Indexed on: 31 Jul '18Published on: 30 Jul '18Published in: ACS Central Science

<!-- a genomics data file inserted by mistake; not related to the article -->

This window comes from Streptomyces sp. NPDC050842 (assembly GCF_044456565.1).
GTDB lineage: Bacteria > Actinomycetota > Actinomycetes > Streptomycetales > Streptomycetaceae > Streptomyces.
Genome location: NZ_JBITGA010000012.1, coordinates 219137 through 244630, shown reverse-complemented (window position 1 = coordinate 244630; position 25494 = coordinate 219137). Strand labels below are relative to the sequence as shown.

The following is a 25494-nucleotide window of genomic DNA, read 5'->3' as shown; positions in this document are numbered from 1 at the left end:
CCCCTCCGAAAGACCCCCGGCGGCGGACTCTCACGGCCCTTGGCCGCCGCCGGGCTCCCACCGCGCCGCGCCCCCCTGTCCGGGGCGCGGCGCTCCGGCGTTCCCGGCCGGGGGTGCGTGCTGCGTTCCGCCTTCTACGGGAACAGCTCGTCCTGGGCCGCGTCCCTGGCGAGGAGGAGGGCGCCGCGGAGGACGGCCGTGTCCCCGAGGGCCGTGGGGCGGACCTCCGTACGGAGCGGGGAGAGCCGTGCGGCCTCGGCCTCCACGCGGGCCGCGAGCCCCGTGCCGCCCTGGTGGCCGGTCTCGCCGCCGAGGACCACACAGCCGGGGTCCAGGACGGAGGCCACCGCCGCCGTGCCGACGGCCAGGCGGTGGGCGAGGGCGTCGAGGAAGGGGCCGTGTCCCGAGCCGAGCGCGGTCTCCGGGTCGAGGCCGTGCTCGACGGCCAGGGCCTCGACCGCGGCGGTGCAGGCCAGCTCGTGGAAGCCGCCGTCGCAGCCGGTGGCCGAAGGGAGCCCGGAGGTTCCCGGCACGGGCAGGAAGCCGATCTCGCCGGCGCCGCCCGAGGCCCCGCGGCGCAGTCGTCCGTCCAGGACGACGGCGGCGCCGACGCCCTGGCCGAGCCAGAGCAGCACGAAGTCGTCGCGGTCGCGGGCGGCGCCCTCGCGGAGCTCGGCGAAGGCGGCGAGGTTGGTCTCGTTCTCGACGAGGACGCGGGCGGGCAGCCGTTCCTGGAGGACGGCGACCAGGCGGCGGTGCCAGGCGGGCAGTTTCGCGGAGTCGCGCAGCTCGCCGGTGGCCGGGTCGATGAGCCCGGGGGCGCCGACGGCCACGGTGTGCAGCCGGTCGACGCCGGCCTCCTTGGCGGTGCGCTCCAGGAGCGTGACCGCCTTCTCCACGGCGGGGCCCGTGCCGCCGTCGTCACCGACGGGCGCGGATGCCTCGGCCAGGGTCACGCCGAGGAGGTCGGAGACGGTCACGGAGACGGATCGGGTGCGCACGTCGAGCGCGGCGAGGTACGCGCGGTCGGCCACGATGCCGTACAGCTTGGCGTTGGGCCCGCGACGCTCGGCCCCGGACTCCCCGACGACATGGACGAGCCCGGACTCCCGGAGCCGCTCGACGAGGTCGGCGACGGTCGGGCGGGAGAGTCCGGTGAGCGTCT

2D IR spectroscopy, applied to room temperature ionic liquid thin films, reveals that dynamical perturbation by a surface propagates much deeper into the ionic liquid domain than in usual liquids.The role that interfaces play in the dynamics of liquids is a fundamental scientific problem with vast importance in technological applications. From material science to biology, e.g., batteries to cell membranes, liquid properties at interfaces are frequently determinant in the nature of chemical processes. For most liquids, like water, the influence of an interface falls off on a ∼1 nm distance scale. Room temperature ionic liquids (RTILs) are a vast class of unusual liquids composed of complex cations and anions that are liquid salts at room temperature. They are unusual liquids with properties that can be finely tuned by selecting the structure of the cation and anion. RTILs are being used or developed in applications such as batteries, CO2 capture, and liquids for biological processes. Here, it is demonstrated quantitatively that the influence of an interface on RTIL properties is profoundly different from that observed in other classes of liquids. The dynamics of planar thin films of the room temperature ionic liquid, 1-butyl-3-methylimidazolium bis(trifluoromethylsulfonyl)imide (BmimNTf2), were investigated using two-dimensional infrared spectroscopy (2D IR) with the CN stretch of SeCN– as the vibrational probe. The structural dynamics (spectral diffusion) of the thin films with controlled nanometer thicknesses were measured and compared to the dynamics of the bulk liquid. The samples were prepared by spin coating the RTIL, together with the vibrational probe, onto a surface functionalized with an ionic monolayer that mimics the structure of the BmimNTf2. Near-Brewster’s angle reflection pump–probe geometry 2D IR facilitated the detection of the exceedingly small signals from the films, some of which were only 14 nm thick. Even in quarter micron (250 nm) thick films, the observed dynamics were much slower than those of the bulk liquid. Using a new theoretical description, the correlation length (exponential falloff of the influence of the interfaces) was found to be 28 ± 5 nm. This very long correlation length, ∼30 times greater than that of water, has major implications for the use of RTILs in devices and other applications.